Optimising food production is not only of commercial interest for companies, but with the planet’s population approaching the nine billion mark, also of critical importance for humanity. Animal food production can be optimised by modulating animal-associated microbiomes through the use of feed additives such as prebiotics and probiotics. Previously developed feed additives have not acknowledged the specific means of action of the additives on the microbiome and host organisms, and consequently i) their performance is inconsistent across animals with different genetic background and when grown under different environments, ii) improvement of feed additives is inefficient and costly, and iii) optimal solutions are unlikely to be found without taking a more holistic approach.
HoloFood showcases a holistic approach that will improve the efficiency of food production systems by deciphering the molecular and physiological processes triggered by feed additives across animals with different genetic background and grown under different environments. We will use two critically important farmed animal systems as our models -salmon and chicken- and characterise not only their associated microorganisms’ genomes, transcriptomes and metabolomes but also how the microbiome interacts with animals’ genomes and transcriptomes within the new holo-omic framework in relation to key performance indices and animal welfare issues.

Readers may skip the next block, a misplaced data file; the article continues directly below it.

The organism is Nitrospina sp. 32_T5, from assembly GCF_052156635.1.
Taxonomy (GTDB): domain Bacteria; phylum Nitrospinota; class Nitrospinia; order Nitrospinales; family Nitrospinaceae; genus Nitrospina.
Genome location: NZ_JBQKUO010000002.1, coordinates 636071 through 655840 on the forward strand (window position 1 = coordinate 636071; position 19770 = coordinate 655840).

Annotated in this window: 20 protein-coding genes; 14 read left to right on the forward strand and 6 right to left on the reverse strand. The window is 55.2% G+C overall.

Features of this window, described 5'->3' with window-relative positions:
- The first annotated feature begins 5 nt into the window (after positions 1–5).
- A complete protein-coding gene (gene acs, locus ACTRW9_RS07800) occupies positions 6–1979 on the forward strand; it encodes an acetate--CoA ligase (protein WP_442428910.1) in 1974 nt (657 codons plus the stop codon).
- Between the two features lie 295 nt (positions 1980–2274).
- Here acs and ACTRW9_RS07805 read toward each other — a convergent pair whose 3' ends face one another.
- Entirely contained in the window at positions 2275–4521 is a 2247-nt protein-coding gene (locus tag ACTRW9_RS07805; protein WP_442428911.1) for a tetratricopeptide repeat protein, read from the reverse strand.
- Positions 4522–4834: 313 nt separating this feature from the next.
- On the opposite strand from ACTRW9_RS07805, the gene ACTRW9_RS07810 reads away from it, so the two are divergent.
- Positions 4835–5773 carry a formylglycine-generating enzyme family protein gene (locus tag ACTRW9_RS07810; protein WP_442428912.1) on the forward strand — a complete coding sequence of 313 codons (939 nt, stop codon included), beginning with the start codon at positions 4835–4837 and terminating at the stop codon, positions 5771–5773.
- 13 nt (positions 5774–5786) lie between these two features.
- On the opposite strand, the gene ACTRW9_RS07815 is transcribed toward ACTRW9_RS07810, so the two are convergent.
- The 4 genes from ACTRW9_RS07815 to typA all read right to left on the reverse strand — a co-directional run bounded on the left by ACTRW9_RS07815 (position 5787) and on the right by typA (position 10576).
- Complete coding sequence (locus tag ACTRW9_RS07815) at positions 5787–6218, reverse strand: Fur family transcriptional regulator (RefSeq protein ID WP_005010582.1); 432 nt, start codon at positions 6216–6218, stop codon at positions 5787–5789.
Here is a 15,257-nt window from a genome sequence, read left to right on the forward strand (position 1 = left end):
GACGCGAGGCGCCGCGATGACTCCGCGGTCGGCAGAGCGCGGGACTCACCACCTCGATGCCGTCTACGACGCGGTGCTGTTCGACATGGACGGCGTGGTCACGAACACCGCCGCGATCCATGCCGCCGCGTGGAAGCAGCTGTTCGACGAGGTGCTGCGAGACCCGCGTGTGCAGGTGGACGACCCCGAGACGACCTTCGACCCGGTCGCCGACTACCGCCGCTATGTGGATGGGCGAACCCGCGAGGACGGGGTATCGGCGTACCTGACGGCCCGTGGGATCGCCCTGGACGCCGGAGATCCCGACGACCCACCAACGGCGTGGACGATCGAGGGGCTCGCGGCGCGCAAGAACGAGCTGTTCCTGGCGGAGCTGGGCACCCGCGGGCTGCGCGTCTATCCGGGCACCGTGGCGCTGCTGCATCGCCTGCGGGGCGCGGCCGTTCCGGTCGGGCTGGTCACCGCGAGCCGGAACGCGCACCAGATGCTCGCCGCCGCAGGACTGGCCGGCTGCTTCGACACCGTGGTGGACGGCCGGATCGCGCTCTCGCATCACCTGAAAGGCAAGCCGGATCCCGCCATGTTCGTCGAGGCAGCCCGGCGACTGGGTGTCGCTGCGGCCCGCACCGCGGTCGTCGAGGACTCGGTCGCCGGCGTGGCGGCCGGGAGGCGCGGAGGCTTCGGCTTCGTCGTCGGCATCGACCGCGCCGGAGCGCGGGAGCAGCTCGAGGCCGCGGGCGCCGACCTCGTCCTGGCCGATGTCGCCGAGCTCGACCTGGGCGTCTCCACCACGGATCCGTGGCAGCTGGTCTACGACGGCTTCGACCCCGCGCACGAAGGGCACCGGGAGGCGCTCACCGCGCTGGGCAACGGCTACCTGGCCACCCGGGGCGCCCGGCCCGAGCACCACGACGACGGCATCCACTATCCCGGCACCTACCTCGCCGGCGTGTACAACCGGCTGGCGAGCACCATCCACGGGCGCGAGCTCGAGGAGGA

The knowledge generated will be used to optimise feed additive administration strategies of already implemented products by tailoring them to the genetic background and developmental stage of the animals as well as production environment, to improve the quantity, quality and safety of the produced food, as well as sustainability of food production and animal welfare. HoloFood will also serve to raise awareness about the importance of microbiomes in food production, and to establish bridges between companies and academia to foster science-based strategies.